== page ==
Washington DC — Governor of Central Bank of Nigeria (CBN), Mallam Sanusi Lamido Sanusi, has said that although the current fiscal crisis plaguing the United States would affect emerging markets, he did not foresee Nigeria being adversely affected because of its current account surplus.
Sanusi, who fielded questions from journalists yesterday at the International Monetary Fund (IMF) headquarters in Washington DC, said though Nigeria was vulnerable as an emerging market, "I don't see us being badly hit."
The CBN governor said that unlike some emerging markets with deficit current account balances, Nigeria posts a surplus current account, and therefore may not be badly exposed to the adverse consequences of the US fiscal crisis, particularly the debt ceiling.
He however noted that the debt ceiling impasse may affect Nigeria, if unresolved, particularly in the area of Nigeria's reserves, which were held in US currency, as well as the bonds which were recently floated.
Sanusi said despite the fiscal crisis, he did not see the US defaulting as regards its treasury bills, adding that what could be triggered was a kind of massive austerity programme and the possibility of a default on its obligations.
"Not necessarily on the default in their treasury bills because I expect that there will be some form of prioritisation. I don't see the United States defaulting on its treasury bills as a first line of defence. But they will default in some of their obligations and no one knows exactly how the market is going to react to this. The real challenge for us in emerging and frontier markets is, we do expect that they will reach some sorts of truce within a short while.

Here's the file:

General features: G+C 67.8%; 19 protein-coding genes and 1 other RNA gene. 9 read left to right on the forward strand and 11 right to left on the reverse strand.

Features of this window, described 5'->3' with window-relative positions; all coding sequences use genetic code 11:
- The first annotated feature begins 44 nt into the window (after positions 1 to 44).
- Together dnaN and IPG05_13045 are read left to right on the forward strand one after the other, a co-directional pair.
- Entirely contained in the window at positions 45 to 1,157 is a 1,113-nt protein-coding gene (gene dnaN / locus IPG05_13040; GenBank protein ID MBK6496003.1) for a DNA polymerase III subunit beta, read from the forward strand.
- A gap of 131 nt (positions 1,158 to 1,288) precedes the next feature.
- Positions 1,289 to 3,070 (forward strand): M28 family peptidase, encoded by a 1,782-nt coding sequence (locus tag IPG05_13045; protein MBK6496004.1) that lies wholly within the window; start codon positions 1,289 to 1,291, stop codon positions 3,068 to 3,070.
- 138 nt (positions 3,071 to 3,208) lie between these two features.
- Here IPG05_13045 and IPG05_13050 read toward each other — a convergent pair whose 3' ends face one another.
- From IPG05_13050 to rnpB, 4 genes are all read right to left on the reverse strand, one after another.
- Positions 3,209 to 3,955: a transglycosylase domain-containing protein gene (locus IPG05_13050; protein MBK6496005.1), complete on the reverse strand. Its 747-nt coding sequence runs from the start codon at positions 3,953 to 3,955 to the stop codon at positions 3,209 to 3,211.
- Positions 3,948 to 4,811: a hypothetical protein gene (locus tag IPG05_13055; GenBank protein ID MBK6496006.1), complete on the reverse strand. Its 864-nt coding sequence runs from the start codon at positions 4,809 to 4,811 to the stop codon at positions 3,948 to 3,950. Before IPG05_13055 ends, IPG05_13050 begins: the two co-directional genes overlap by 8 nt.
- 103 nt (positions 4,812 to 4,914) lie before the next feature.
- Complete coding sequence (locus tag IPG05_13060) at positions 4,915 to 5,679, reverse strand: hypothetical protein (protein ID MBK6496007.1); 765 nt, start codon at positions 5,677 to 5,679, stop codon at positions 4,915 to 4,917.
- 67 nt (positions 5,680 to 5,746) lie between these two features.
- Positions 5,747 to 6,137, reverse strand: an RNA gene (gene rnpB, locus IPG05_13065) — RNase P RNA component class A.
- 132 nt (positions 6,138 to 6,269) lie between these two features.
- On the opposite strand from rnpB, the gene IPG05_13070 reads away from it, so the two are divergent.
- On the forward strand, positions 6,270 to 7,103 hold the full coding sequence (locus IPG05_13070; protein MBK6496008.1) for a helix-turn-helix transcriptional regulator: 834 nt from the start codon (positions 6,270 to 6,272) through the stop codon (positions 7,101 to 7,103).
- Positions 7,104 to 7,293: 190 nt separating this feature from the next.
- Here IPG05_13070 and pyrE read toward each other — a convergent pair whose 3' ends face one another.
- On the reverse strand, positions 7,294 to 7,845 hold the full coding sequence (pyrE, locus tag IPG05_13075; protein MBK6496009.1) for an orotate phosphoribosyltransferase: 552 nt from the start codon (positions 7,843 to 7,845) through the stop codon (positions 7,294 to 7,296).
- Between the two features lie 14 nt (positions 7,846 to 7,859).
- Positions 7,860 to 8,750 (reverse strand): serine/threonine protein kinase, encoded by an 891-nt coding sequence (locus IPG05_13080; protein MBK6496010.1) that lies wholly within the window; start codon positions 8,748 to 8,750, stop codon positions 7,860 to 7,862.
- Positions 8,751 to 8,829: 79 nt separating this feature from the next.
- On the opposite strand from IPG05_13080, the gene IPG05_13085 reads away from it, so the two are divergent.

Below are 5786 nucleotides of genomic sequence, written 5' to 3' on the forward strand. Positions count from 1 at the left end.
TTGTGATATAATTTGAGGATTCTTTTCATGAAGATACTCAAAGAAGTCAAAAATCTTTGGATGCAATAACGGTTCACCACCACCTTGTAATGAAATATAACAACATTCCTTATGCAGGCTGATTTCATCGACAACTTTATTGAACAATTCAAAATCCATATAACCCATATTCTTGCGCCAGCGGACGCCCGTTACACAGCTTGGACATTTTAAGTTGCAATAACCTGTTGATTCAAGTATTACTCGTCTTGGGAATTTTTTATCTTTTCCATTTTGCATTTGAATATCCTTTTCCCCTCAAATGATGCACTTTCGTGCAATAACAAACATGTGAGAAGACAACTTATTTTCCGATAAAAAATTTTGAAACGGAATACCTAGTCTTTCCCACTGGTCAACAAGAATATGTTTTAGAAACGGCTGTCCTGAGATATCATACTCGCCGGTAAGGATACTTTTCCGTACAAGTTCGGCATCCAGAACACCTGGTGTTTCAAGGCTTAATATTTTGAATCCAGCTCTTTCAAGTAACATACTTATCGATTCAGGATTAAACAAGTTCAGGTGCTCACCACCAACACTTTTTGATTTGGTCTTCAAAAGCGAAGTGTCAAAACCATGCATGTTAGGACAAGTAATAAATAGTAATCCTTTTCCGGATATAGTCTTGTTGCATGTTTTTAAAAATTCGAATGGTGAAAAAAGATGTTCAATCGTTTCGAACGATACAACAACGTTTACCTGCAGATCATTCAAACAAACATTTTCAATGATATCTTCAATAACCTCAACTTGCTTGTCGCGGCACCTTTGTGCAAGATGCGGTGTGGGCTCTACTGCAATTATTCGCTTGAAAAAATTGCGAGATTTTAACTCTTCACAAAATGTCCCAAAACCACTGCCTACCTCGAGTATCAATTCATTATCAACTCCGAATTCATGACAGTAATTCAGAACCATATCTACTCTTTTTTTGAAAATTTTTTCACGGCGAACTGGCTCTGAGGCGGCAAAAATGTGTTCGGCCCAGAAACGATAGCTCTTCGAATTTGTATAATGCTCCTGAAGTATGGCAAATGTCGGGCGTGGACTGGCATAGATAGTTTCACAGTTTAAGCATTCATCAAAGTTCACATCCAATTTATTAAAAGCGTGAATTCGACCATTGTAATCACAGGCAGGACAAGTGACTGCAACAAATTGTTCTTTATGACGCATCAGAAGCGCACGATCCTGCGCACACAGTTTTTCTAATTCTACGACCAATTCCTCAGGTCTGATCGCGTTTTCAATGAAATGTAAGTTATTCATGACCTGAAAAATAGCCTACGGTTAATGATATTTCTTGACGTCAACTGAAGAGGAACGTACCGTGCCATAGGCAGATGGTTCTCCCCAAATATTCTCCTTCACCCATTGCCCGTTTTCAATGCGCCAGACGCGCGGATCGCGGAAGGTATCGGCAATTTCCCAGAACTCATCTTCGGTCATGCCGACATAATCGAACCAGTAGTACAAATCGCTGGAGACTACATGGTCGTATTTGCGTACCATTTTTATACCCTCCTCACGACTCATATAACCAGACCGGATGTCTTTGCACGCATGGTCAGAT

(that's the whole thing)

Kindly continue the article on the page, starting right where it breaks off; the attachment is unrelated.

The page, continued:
"The government shutdown is more of a domestic issue but the debt ceiling is the one that affects all of us. We hold our reserves in the US dollars, we have invested it in US Treasury Bills and bonds and if there is a slide in those instruments, we will suffer loss in the assets that we hold. And so we expect the US to resolve this impasse in the interest of the global economy," Sanusi said, on the sidelines of the ongoing IMF/World Bank meetings in the United States capital city.
The CBN Governor said Nigeria's vulnerability was because the structural reforms in the country had not yet transited to such a level that oil was not the dominant foreign exchange earner. On the new policy against the dollarisation of the economy, Sanusi wondered why Nigeria always come up with things that are not in line with global best practices.
He argued that there was nowhere in the world where a recipient of transferred funds receives payments in foreign currency. According to him, monies sent to beneficiaries are paid in the recipient's national currency, which is the legal tender.
"The interesting thing about our country is that we intend to create things and we intend to be an island in the world. If you are in the UK and someone transfers money to you from United States, in what currency do you get paid in London? Pounds. There is nowhere in the world, where you get to your bank, because you have a transfer and insist on being paid in that currency. If you are in the UK, you get paid in pounds, if you are in Japan, you get paid in Japanese Yen and if you are in China, you get paid in Yuan. We have this sense of entitlement.
"The Central Bank did introduce this policy of asking the banks to pay dollars because there was a time the banks were cheating people, they were not giving them the exchange rate that was the right exchange rate. Now we've said the exchange rate must be the interbank rate of the date of exchange and the banks are required to display that rate in their banking halls," he emphasised.